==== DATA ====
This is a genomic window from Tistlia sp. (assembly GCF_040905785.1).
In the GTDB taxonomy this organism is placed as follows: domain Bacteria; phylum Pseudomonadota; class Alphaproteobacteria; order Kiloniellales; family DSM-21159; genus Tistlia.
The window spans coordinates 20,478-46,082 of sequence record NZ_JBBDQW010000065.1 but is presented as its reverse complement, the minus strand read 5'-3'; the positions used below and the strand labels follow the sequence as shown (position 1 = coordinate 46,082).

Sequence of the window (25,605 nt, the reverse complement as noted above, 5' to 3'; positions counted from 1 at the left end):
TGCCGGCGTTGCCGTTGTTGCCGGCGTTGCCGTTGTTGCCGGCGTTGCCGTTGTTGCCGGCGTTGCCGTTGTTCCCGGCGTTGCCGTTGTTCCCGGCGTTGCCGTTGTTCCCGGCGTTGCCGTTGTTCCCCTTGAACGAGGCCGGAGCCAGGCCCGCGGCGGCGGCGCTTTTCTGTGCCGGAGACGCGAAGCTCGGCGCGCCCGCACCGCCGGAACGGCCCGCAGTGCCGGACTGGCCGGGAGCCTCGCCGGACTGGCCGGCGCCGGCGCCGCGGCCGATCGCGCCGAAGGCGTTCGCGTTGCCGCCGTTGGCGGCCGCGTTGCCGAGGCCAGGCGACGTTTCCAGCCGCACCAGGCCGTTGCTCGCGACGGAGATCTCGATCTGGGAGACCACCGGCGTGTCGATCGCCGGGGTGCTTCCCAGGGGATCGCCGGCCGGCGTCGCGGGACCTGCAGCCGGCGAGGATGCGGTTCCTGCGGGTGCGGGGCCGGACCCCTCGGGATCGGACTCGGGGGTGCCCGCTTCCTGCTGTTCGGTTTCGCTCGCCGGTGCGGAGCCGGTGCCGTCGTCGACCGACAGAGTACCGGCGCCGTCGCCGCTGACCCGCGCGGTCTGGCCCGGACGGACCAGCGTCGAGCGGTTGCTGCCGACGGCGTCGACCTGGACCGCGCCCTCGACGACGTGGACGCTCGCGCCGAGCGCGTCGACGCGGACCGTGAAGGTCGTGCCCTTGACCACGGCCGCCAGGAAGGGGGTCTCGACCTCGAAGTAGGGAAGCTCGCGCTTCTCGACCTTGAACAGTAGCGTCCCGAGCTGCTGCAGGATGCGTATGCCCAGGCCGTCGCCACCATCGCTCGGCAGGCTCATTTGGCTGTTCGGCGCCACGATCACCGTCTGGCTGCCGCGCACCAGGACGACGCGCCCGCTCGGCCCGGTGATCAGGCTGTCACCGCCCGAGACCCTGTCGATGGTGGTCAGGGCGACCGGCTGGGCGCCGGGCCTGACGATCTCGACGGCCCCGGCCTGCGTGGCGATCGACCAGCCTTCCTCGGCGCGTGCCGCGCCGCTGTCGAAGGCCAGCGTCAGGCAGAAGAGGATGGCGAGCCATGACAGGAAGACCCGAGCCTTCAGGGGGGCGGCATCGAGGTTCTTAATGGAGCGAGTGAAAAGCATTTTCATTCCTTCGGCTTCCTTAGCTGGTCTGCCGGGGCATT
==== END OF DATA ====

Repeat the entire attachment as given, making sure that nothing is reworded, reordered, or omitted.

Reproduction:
This is a genomic window from Tistlia sp. (assembly GCF_040905785.1).
In the GTDB taxonomy this organism is placed as follows: domain Bacteria; phylum Pseudomonadota; class Alphaproteobacteria; order Kiloniellales; family DSM-21159; genus Tistlia.
The window spans coordinates 20,478-46,082 of sequence record NZ_JBBDQW010000065.1 but is presented as its reverse complement, the minus strand read 5'-3'; the positions used below and the strand labels follow the sequence as shown (position 1 = coordinate 46,082).

Sequence of the window (25,605 nt, the reverse complement as noted above, 5' to 3'; positions counted from 1 at the left end):
TGCCGGCGTTGCCGTTGTTGCCGGCGTTGCCGTTGTTGCCGGCGTTGCCGTTGTTGCCGGCGTTGCCGTTGTTCCCGGCGTTGCCGTTGTTCCCGGCGTTGCCGTTGTTCCCGGCGTTGCCGTTGTTCCCCTTGAACGAGGCCGGAGCCAGGCCCGCGGCGGCGGCGCTTTTCTGTGCCGGAGACGCGAAGCTCGGCGCGCCCGCACCGCCGGAACGGCCCGCAGTGCCGGACTGGCCGGGAGCCTCGCCGGACTGGCCGGCGCCGGCGCCGCGGCCGATCGCGCCGAAGGCGTTCGCGTTGCCGCCGTTGGCGGCCGCGTTGCCGAGGCCAGGCGACGTTTCCAGCCGCACCAGGCCGTTGCTCGCGACGGAGATCTCGATCTGGGAGACCACCGGCGTGTCGATCGCCGGGGTGCTTCCCAGGGGATCGCCGGCCGGCGTCGCGGGACCTGCAGCCGGCGAGGATGCGGTTCCTGCGGGTGCGGGGCCGGACCCCTCGGGATCGGACTCGGGGGTGCCCGCTTCCTGCTGTTCGGTTTCGCTCGCCGGTGCGGAGCCGGTGCCGTCGTCGACCGACAGAGTACCGGCGCCGTCGCCGCTGACCCGCGCGGTCTGGCCCGGACGGACCAGCGTCGAGCGGTTGCTGCCGACGGCGTCGACCTGGACCGCGCCCTCGACGACGTGGACGCTCGCGCCGAGCGCGTCGACGCGGACCGTGAAGGTCGTGCCCTTGACCACGGCCGCCAGGAAGGGGGTCTCGACCTCGAAGTAGGGAAGCTCGCGCTTCTCGACCTTGAACAGTAGCGTCCCGAGCTGCTGCAGGATGCGTATGCCCAGGCCGTCGCCACCATCGCTCGGCAGGCTCATTTGGCTGTTCGGCGCCACGATCACCGTCTGGCTGCCGCGCACCAGGACGACGCGCCCGCTCGGCCCGGTGATCAGGCTGTCACCGCCCGAGACCCTGTCGATGGTGGTCAGGGCGACCGGCTGGGCGCCGGGCCTGACGATCTCGACGGCCCCGGCCTGCGTGGCGATCGACCAGCCTTCCTCGGCGCGTGCCGCGCCGCTGTCGAAGGCCAGCGTCAGGCAGAAGAGGATGGCGAGCCATGACAGGAAGACCCGAGCCTTCAGGGGGGCGGCATCGAGGTTCTTAATGGAGCGAGTGAAAAGCATTTTCATTCCTTCGGCTTCCTTAGCTGGTCTGCCGGGGCATT